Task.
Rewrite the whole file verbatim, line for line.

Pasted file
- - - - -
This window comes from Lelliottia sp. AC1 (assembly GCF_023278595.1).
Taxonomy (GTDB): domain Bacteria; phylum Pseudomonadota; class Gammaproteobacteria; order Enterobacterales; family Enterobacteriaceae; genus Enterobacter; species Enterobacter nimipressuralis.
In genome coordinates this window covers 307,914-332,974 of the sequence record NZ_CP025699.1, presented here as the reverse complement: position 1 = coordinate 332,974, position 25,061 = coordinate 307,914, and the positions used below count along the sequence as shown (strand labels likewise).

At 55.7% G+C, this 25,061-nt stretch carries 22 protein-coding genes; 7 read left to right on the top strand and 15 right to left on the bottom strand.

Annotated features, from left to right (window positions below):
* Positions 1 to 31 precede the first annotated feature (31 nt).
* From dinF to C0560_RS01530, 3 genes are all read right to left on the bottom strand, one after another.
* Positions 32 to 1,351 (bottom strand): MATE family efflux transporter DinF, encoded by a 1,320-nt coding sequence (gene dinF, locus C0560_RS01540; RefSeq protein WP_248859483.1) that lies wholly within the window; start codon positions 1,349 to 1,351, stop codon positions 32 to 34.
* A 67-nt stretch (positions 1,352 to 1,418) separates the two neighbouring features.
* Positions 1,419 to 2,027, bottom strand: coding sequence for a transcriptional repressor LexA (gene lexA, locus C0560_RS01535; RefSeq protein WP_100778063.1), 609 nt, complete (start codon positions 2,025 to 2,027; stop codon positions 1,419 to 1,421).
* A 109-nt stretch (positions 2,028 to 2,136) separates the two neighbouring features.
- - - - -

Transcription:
This window comes from Lelliottia sp. AC1 (assembly GCF_023278595.1).
Taxonomy (GTDB): domain Bacteria; phylum Pseudomonadota; class Gammaproteobacteria; order Enterobacterales; family Enterobacteriaceae; genus Enterobacter; species Enterobacter nimipressuralis.
In genome coordinates this window covers 307,914-332,974 of the sequence record NZ_CP025699.1, presented here as the reverse complement: position 1 = coordinate 332,974, position 25,061 = coordinate 307,914, and the positions used below count along the sequence as shown (strand labels likewise).

At 55.7% G+C, this 25,061-nt stretch carries 22 protein-coding genes; 7 read left to right on the top strand and 15 right to left on the bottom strand.

Annotated features, from left to right (window positions below):
* Positions 1 to 31 precede the first annotated feature (31 nt).
* From dinF to C0560_RS01530, 3 genes are all read right to left on the bottom strand, one after another.
* Positions 32 to 1,351 (bottom strand): MATE family efflux transporter DinF, encoded by a 1,320-nt coding sequence (gene dinF, locus C0560_RS01540; RefSeq protein WP_248859483.1) that lies wholly within the window; start codon positions 1,349 to 1,351, stop codon positions 32 to 34.
* A 67-nt stretch (positions 1,352 to 1,418) separates the two neighbouring features.
* Positions 1,419 to 2,027, bottom strand: coding sequence for a transcriptional repressor LexA (gene lexA, locus C0560_RS01535; RefSeq protein WP_100778063.1), 609 nt, complete (start codon positions 2,025 to 2,027; stop codon positions 1,419 to 1,421).
* A 109-nt stretch (positions 2,028 to 2,136) separates the two neighbouring features.